Foreign Portfolio Investors (FPI) have continued to scale down their equities’ stake on the backdrop of the lingering Foreign Exchange (FX) crisis in the country with the figure falling Year-on-Year (Y-on-Y) by 32.7 percent as at October, 2022.
This is even as financial analysts at EFG Hermes have said that the government needs to address the FX challenges for a sustainable equities rally and increased foreign investors’ participation in the market.
Latest data on the Domestic and Foreign Investors participation in the stock market showed that their investment fell to N28.55 billion during the period from N42.42 billion in the corresponding period in 2021.
Also, foreign inflow slowed by 13.2 percent to N18.16 billion from N20.91 billion in the corresponding period in 2021.
Speaking at the EFG Hermes virtual Media Roundtable, Simon Kitchen, Managing Director/Head of Strategy at EFG Hermes Research, noted that foreign investors are dis-satisfied with the FX condition, saying that the FX shortage is not just a problem for foreign stock investors, but it disrupts the whole economy.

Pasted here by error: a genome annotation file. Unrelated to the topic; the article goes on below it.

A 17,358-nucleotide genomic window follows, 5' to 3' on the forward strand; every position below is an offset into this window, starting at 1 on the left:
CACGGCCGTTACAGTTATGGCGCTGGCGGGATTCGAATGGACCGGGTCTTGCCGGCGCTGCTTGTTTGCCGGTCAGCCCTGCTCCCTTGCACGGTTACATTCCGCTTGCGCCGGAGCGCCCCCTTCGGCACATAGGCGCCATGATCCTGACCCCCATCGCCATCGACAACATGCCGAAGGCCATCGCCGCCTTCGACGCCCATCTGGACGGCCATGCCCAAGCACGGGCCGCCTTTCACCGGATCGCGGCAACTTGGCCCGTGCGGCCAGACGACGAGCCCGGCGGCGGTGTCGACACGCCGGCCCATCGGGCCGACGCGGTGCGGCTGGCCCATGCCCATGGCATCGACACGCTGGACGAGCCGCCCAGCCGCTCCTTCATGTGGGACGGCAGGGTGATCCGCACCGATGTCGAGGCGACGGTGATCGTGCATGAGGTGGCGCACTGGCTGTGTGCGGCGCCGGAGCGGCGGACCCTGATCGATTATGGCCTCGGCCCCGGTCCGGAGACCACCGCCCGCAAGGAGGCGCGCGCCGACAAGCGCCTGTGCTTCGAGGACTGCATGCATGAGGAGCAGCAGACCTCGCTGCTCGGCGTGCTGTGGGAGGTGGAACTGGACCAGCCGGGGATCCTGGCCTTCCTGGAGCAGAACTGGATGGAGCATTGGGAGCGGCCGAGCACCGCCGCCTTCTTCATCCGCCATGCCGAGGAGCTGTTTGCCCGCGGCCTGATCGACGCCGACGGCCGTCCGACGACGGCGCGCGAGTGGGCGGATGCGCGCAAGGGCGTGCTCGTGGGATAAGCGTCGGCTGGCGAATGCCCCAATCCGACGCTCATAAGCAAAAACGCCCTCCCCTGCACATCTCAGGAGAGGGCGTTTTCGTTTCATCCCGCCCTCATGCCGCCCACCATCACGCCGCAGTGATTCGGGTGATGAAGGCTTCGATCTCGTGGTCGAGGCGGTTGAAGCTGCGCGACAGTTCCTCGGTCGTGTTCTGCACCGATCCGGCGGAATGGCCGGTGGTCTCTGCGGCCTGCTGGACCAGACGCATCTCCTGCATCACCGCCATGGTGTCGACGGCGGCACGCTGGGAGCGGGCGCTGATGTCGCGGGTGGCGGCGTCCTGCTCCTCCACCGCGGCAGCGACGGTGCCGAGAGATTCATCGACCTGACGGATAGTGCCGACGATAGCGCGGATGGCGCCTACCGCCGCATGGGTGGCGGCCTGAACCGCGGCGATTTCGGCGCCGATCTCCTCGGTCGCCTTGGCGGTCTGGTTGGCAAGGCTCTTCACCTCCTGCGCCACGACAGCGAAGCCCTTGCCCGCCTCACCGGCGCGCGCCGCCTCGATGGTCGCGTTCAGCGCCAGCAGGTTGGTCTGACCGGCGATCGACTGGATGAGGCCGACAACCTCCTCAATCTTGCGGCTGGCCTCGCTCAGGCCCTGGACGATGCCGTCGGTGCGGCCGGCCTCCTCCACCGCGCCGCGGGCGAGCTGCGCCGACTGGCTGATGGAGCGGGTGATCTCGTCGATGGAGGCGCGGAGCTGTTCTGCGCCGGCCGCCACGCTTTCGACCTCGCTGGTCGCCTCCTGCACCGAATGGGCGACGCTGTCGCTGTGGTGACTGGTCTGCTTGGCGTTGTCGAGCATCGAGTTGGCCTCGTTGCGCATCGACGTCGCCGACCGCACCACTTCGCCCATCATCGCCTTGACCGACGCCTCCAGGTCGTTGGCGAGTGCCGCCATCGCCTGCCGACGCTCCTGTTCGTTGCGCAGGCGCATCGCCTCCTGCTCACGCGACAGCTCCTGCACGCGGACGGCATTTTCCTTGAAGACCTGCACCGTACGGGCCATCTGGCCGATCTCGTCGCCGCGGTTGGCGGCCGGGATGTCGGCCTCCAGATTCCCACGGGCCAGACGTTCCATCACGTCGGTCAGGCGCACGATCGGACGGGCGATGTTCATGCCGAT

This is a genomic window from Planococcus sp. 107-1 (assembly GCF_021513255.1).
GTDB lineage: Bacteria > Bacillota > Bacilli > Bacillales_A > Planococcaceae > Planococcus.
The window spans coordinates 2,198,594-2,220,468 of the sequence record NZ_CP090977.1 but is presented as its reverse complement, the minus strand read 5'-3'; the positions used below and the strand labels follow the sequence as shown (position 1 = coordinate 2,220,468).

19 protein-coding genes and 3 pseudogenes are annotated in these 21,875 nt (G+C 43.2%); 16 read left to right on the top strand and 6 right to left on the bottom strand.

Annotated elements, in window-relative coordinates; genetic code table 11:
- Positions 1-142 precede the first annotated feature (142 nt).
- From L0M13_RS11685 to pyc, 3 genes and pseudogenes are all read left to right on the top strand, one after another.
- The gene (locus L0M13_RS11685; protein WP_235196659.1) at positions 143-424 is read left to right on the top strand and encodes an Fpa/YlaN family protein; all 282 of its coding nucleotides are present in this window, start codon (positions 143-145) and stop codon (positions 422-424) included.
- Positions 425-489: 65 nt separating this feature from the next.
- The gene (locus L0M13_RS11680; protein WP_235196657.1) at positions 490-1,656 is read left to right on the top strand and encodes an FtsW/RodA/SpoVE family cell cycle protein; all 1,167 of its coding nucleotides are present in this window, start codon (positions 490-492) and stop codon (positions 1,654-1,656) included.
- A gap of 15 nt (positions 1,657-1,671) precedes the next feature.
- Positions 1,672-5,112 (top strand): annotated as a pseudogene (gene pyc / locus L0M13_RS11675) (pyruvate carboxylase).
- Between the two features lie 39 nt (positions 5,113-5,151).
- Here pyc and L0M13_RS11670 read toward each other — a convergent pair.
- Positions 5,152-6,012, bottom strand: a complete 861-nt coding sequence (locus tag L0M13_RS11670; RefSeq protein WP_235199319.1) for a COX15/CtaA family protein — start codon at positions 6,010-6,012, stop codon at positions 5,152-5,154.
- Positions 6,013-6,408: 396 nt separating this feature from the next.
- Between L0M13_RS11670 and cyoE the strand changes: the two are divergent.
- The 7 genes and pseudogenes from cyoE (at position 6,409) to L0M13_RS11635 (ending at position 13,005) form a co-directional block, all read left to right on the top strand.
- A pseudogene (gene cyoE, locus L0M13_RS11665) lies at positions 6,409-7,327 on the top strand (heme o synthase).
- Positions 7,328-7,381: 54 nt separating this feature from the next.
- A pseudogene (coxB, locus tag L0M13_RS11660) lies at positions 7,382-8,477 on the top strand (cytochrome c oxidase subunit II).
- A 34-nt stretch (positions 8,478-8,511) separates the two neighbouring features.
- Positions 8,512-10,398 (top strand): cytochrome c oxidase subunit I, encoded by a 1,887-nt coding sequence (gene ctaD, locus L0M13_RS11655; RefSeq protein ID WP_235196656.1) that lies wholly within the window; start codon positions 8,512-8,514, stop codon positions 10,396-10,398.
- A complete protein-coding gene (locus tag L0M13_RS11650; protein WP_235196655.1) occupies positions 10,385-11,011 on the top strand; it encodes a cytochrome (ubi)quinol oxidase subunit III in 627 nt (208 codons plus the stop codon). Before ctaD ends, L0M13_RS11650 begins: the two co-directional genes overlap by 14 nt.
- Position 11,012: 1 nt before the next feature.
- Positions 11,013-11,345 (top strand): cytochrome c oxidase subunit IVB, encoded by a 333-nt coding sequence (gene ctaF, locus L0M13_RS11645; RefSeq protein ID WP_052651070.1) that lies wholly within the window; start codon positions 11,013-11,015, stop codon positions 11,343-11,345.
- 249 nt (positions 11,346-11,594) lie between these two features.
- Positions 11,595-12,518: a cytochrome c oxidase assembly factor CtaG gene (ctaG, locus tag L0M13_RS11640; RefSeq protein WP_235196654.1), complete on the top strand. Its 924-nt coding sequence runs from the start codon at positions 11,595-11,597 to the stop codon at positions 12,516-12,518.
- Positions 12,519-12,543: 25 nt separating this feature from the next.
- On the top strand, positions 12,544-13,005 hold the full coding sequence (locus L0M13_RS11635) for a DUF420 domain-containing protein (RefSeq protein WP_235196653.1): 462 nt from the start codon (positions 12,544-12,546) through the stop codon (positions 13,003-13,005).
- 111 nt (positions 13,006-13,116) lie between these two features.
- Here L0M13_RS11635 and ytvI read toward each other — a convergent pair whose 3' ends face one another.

He emphasized the need to change the incentive for local pension fund administrators to encourage them to invest more.
“Flows to Frontier markets (FM) funds are returning after a rough few years. November saw the biggest inflow since 2018 and more coming in early December. However, Nigeria and Kenya, which account for over 10 percent of the frontier markets index have not seen any substantial inflow.
“Foreigners are unhappy with FX conditions; It has been hard to get money out of Nigeria since 2020. If you can’t get money out, why put money in. It is critically important that the authorities tackle the FX issues.”
He explained that the recent rally seen in the equities market is because people are chasing yield. “We need to see fundamental changes in the way the economy is run,” he said.
Mato Mukuru, Managing Director/Head of Frontier Markets Research, EFG Hermes, speaking said: “The rally we have seen in the equities market justifies the fact that it is a very low base effect. We have a very discounted valuation when it comes to Nigerian equities, but what we have seen is not indicative of a sustainable movement.
“There hasn’t been a strong resurgence in the market. So far, the international investors are still not there”.